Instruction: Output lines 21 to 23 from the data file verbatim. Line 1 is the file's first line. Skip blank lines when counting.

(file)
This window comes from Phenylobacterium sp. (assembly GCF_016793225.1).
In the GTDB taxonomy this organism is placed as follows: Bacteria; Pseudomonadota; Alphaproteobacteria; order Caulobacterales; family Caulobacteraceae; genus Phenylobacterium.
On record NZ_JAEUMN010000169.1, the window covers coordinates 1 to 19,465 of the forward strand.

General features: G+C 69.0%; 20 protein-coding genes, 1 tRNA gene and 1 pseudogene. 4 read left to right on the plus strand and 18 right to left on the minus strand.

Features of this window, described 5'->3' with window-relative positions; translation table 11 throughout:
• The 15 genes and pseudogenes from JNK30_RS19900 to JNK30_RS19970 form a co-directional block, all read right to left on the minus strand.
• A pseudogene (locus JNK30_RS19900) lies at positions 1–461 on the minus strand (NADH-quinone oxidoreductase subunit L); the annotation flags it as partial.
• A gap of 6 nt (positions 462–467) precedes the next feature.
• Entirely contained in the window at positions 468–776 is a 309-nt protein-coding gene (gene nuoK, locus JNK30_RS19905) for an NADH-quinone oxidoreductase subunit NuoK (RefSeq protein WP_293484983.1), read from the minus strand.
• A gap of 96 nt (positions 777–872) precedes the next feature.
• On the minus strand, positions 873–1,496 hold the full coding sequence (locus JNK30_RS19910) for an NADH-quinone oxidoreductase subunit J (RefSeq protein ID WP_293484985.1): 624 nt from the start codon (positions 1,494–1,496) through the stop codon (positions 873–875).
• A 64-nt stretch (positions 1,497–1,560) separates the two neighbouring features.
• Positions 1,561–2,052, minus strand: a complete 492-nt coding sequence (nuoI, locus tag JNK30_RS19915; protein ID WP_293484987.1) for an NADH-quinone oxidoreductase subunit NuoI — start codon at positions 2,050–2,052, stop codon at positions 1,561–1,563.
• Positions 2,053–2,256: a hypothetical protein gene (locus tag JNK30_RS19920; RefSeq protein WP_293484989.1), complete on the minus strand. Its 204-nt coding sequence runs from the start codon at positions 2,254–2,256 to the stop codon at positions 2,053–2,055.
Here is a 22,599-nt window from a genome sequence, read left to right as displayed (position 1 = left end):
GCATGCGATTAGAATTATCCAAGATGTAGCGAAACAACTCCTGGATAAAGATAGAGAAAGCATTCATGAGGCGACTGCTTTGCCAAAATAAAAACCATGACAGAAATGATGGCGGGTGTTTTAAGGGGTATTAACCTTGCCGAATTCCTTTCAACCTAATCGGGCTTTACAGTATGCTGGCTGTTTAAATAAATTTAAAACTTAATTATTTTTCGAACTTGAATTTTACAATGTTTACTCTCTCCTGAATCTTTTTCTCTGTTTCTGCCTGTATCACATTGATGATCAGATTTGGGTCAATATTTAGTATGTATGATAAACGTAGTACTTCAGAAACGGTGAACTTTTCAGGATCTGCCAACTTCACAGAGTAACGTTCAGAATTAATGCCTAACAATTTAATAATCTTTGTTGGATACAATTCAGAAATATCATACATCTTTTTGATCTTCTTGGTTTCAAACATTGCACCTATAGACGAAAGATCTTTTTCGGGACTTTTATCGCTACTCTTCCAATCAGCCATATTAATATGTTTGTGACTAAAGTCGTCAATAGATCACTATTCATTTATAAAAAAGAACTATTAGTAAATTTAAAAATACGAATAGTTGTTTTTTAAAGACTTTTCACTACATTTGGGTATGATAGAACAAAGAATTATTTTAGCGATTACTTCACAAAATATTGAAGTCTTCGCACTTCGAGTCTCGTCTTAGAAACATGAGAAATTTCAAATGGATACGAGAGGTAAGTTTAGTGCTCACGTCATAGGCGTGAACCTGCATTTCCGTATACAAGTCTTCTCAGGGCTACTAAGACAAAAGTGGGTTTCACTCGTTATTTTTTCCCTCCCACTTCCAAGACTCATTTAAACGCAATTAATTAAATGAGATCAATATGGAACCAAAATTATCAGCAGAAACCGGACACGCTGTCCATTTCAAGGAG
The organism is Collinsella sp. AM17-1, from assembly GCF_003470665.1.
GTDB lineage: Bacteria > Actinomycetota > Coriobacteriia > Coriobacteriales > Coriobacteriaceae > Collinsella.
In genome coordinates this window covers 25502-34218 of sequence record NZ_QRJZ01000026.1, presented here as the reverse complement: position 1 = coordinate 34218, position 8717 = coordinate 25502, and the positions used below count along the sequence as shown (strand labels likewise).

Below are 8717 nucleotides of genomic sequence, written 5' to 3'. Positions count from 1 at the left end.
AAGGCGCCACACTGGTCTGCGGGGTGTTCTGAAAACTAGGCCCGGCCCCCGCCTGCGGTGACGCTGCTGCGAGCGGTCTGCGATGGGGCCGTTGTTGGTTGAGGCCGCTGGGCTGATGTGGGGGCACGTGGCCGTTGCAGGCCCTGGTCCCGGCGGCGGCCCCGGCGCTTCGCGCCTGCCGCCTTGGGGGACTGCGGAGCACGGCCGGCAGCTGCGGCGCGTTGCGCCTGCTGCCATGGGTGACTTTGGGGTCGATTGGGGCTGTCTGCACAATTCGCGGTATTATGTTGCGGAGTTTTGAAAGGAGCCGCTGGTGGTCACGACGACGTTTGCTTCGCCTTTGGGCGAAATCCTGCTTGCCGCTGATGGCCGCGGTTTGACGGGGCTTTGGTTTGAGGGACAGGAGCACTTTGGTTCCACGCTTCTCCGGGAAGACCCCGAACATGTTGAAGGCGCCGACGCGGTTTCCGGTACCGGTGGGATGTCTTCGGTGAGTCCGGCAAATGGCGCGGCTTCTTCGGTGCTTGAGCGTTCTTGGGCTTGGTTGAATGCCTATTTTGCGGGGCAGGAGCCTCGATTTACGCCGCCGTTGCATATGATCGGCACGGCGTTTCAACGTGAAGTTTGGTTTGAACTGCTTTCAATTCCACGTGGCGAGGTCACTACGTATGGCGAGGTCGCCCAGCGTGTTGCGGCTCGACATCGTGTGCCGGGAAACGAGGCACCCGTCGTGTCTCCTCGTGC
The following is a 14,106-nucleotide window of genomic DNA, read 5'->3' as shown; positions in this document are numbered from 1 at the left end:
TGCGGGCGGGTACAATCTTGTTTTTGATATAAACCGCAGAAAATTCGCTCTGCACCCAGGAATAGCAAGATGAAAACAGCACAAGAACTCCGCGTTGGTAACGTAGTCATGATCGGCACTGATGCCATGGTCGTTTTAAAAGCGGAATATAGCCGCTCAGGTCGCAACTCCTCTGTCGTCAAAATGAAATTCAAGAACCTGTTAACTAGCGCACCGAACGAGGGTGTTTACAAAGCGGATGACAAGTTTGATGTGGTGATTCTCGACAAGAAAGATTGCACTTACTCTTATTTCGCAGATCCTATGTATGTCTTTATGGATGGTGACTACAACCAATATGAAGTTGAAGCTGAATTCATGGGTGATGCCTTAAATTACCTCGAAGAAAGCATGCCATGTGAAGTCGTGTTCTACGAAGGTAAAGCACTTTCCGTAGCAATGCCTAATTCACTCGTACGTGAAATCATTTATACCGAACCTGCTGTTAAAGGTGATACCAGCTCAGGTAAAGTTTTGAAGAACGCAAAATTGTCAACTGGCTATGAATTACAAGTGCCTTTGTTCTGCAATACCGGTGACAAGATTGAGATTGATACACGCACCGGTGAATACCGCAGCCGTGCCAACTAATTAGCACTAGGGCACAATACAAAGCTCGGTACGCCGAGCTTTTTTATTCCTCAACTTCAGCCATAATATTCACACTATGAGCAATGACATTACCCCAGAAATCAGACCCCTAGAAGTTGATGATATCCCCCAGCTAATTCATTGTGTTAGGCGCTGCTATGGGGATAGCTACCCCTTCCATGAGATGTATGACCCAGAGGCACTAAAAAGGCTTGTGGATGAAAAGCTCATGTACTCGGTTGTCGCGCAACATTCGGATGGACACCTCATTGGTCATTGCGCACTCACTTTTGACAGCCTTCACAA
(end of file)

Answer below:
AAGGCGCCACACTGGTCTGCGGGGTGTTCTGAAAACTAGGCCCGGCCCCCGCCTGCGGTGACGCTGCTGCGAGCGGTCTGCGATGGGGCCGTTGTTGGTTGAGGCCGCTGGGCTGATGTGGGGGCACGTGGCCGTTGCAGGCCCTGGTCCCGGCGGCGGCCCCGGCGCTTCGCGCCTGCCGCCTTGGGGGACTGCGGAGCACGGCCGGCAGCTGCGGCGCGTTGCGCCTGCTGCCATGGGTGACTTTGGGGTCGATTGGGGCTGTCTGCACAATTCGCGGTATTATGTTGCGGAGTTTTGAAAGGAGCCGCTGGTGGTCACGACGACGTTTGCTTCGCCTTTGGGCGAAATCCTGCTTGCCGCTGATGGCCGCGGTTTGACGGGGCTTTGGTTTGAGGGACAGGAGCACTTTGGTTCCACGCTTCTCCGGGAAGACCCCGAACATGTTGAAGGCGCCGACGCGGTTTCCGGTACCGGTGGGATGTCTTCGGTGAGTCCGGCAAATGGCGCGGCTTCTTCGGTGCTTGAGCGTTCTTGGGCTTGGTTGAATGCCTATTTTGCGGGGCAGGAGCCTCGATTTACGCCGCCGTTGCATATGATCGGCACGGCGTTTCAACGTGAAGTTTGGTTTGAACTGCTTTCAATTCCACGTGGCGAGGTCACTACGTATGGCGAGGTCGCCCAGCGTGTTGCGGCTCGACATCGTGTGCCGGGAAACGAGGCACCCGTCGTGTCTCCTCGTGC
The following is a 14,106-nucleotide window of genomic DNA, read 5'->3' as shown; positions in this document are numbered from 1 at the left end:
TGCGGGCGGGTACAATCTTGTTTTTGATATAAACCGCAGAAAATTCGCTCTGCACCCAGGAATAGCAAGATGAAAACAGCACAAGAACTCCGCGTTGGTAACGTAGTCATGATCGGCACTGATGCCATGGTCGTTTTAAAAGCGGAATATAGCCGCTCAGGTCGCAACTCCTCTGTCGTCAAAATGAAATTCAAGAACCTGTTAACTAGCGCACCGAACGAGGGTGTTTACAAAGCGGATGACAAGTTTGATGTGGTGATTCTCGACAAGAAAGATTGCACTTACTCTTATTTCGCAGATCCTATGTATGTCTTTATGGATGGTGACTACAACCAATATGAAGTTGAAGCTGAATTCATGGGTGATGCCTTAAATTACCTCGAAGAAAGCATGCCATGTGAAGTCGTGTTCTACGAAGGTAAAGCACTTTCCGTAGCAATGCCTAATTCACTCGTACGTGAAATCATTTATACCGAACCTGCTGTTAAAGGTGATACCAGCTCAGGTAAAGTTTTGAAGAACGCAAAATTGTCAACTGGCTATGAATTACAAGTGCCTTTGTTCTGCAATACCGGTGACAAGATTGAGATTGATACACGCACCGGTGAATACCGCAGCCGTGCCAACTAATTAGCACTAGGGCACAATACAAAGCTCGGTACGCCGAGCTTTTTTATTCCTCAACTTCAGCCATAATATTCACACTATGAGCAATGACATTACCCCAGAAATCAGACCCCTAGAAGTTGATGATATCCCCCAGCTAATTCATTGTGTTAGGCGCTGCTATGGGGATAGCTACCCCTTCCATGAGATGTATGACCCAGAGGCACTAAAAAGGCTTGTGGATGAAAAGCTCATGTACTCGGTTGTCGCGCAACATTCGGATGGACACCTCATTGGTCATTGCGCACTCACTTTTGACAGCCTTCACAA